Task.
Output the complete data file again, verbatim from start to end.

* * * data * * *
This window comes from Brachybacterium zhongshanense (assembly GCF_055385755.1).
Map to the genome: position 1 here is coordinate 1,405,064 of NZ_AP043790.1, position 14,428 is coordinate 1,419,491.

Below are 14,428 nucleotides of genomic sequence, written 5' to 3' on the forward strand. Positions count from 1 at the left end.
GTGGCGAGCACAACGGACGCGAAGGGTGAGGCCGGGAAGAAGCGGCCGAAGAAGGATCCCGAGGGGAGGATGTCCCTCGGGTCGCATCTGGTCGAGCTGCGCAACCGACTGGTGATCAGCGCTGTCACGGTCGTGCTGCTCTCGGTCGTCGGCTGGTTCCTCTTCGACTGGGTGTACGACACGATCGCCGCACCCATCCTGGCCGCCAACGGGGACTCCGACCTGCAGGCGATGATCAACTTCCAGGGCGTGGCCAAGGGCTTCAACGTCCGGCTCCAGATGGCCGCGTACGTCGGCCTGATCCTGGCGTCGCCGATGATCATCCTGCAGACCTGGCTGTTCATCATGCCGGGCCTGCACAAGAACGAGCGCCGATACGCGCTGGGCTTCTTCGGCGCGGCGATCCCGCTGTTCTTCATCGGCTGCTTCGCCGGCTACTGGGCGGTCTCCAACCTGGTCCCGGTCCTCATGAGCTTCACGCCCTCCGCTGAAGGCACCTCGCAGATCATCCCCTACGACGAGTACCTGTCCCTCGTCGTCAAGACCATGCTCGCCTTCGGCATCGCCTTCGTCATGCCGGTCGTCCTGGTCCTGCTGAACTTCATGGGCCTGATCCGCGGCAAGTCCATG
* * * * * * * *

This window comes from Brachybacterium zhongshanense (assembly GCF_055385755.1).
Map to the genome: position 1 here is coordinate 1,405,064 of NZ_AP043790.1, position 14,428 is coordinate 1,419,491.

Below are 14,428 nucleotides of genomic sequence, written 5' to 3' on the forward strand. Positions count from 1 at the left end.
GTGGCGAGCACAACGGACGCGAAGGGTGAGGCCGGGAAGAAGCGGCCGAAGAAGGATCCCGAGGGGAGGATGTCCCTCGGGTCGCATCTGGTCGAGCTGCGCAACCGACTGGTGATCAGCGCTGTCACGGTCGTGCTGCTCTCGGTCGTCGGCTGGTTCCTCTTCGACTGGGTGTACGACACGATCGCCGCACCCATCCTGGCCGCCAACGGGGACTCCGACCTGCAGGCGATGATCAACTTCCAGGGCGTGGCCAAGGGCTTCAACGTCCGGCTCCAGATGGCCGCGTACGTCGGCCTGATCCTGGCGTCGCCGATGATCATCCTGCAGACCTGGCTGTTCATCATGCCGGGCCTGCACAAGAACGAGCGCCGATACGCGCTGGGCTTCTTCGGCGCGGCGATCCCGCTGTTCTTCATCGGCTGCTTCGCCGGCTACTGGGCGGTCTCCAACCTGGTCCCGGTCCTCATGAGCTTCACGCCCTCCGCTGAAGGCACCTCGCAGATCATCCCCTACGACGAGTACCTGTCCCTCGTCGTCAAGACCATGCTCGCCTTCGGCATCGCCTTCGTCATGCCGGTCGTCCTGGTCCTGCTGAACTTCATGGGCCTGATCCGCGGCAAGTCCATG